7 Apr 2019

Researchers shed light on why kiwi and moa became flightless

1:34 pm on 7 April 2019

Otago University researchers have discovered new evidence of what made some of New Zealand's iconic birds, such as the kiwi and extinct moa, flightless.

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Photo: supplied

Rather than obvious physical features like small wings, the study identified the molecular roots of the loss of flight seen in a wide variety of these types of birds through analysing DNA.

The study has been published in the journal, Science. Dr Paul Gardner, of Otago's Department of Biochemistry, who co-authored the study, said the research supported the idea that moa and kiwi used to be able to fly.

"This work tells us more about the origins of moa and kiwi. It supports the hypothesis that the ancestral moa flew here, while the ancestral kiwi, which is related to the emu may have walked, or indeed flown from the likes of Australia or Madagascar over the ancient Gondwanan continent," Dr Gardner said.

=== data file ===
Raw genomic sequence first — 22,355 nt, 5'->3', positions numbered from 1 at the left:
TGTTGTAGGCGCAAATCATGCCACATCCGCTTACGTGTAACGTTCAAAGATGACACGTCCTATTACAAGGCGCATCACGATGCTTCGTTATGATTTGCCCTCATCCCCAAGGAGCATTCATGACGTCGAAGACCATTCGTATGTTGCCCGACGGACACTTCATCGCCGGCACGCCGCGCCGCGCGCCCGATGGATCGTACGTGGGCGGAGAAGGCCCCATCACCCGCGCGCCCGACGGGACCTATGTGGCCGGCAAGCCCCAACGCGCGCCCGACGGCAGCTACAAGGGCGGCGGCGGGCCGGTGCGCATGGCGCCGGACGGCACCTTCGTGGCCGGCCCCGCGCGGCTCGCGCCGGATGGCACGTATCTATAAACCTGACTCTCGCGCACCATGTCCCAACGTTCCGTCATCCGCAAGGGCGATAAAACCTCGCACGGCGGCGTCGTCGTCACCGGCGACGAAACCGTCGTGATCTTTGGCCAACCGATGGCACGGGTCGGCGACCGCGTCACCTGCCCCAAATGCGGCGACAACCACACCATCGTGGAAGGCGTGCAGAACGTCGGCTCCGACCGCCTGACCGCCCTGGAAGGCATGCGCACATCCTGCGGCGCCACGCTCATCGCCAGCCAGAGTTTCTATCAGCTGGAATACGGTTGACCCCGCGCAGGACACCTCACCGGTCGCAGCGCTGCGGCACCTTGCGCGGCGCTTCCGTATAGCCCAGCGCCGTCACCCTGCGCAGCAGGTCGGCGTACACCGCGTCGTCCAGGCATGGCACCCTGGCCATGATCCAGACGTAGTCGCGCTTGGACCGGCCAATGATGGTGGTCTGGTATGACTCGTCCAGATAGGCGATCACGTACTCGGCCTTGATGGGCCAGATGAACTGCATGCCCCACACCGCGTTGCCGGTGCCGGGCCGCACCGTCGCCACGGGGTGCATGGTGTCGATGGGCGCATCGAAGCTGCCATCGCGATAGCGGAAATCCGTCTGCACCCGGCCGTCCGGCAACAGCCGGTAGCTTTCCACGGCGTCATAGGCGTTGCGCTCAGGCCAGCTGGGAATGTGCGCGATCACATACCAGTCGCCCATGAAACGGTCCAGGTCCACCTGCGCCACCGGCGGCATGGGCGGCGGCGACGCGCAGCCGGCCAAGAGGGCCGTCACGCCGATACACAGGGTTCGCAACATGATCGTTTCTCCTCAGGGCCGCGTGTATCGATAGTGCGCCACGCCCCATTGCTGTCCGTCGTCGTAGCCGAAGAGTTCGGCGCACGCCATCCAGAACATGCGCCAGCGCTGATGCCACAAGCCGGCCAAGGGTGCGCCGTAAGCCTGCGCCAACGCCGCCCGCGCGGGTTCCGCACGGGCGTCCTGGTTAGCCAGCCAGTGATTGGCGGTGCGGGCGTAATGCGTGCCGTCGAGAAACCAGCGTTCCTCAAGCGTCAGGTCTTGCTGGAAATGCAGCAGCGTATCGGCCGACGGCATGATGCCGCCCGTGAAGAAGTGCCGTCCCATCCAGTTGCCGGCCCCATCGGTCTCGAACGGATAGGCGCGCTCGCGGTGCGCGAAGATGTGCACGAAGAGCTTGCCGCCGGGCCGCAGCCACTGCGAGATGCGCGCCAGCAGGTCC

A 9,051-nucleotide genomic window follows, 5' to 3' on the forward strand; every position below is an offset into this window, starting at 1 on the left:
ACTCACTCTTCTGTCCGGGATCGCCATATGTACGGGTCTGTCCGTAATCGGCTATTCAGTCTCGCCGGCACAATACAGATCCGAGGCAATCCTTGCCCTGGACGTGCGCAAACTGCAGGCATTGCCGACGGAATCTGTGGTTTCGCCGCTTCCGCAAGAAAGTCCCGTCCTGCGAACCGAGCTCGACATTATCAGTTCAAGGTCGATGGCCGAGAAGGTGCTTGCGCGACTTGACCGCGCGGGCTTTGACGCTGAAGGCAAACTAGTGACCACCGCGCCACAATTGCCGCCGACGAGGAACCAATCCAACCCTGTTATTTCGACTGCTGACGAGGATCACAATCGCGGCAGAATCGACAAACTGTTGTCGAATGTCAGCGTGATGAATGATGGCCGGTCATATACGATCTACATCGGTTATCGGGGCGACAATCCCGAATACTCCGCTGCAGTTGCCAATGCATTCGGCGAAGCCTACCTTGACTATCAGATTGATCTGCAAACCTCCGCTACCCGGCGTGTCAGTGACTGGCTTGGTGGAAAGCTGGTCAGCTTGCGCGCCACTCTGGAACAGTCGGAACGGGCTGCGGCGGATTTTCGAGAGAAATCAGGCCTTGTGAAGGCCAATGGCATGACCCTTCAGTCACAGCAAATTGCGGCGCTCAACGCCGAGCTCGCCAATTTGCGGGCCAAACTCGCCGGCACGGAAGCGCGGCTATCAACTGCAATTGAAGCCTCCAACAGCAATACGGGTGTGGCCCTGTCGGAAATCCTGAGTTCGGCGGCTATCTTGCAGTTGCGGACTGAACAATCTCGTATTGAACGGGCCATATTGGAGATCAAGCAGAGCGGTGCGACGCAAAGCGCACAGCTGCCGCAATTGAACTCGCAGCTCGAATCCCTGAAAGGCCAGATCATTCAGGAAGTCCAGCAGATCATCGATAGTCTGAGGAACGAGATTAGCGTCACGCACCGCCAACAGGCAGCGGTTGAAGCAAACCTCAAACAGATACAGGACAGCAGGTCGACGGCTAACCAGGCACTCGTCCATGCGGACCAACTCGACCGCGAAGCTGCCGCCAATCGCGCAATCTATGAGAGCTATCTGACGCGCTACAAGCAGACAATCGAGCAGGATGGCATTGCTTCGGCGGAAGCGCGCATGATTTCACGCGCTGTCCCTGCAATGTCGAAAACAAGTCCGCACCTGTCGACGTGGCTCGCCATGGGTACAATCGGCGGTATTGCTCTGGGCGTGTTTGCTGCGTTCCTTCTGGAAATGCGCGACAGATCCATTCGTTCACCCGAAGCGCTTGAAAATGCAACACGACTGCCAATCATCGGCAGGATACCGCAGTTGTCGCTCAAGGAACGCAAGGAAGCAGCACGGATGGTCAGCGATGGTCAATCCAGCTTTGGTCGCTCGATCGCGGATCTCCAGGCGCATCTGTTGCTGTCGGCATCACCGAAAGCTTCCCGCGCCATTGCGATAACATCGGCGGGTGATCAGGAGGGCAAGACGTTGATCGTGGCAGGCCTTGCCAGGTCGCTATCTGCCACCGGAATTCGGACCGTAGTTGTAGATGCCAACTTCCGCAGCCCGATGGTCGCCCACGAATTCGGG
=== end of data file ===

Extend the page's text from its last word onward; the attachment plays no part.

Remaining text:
He co-authored the study with his former student, Dr Nicole Wheeler.

An artist's rendition of a Haast’s eagle attacking moa.

An artist's rendition of a Haast eagle attacking moa. Photo: Supplied / Wikimedia, John Megahan

By comparing the DNA sequences between the different birds, they found that it's mostly the regulatory DNA, not the protein-coding DNA, that explains the similar loss of flight across the ratite (flightless) birds. This suggests the change in the regulation of the protein genes, rather than the proteins themselves is what is responsible for the loss-of-flight changes in the birds.

The work was mainly carried out by academics at Harvard University, in particular Professor Scott Edwards and Dr Tim Sackton.

Dr Gardner also acknowledged Ngāi Tahu and Te Āti Awa iwi, who permitted genetic analyses of kiwi blood samples obtained from their lands. "The moa and kiwi samples were collected by the late Allan J Baker, an expat New Zealander based in Toronto.

"Due to this collaboration, we now have a better idea that the places of the genome that we concentrate on, the protein-coding genes, may not in fact be the ultimate source of species diversity and change," Dr Gardner said.

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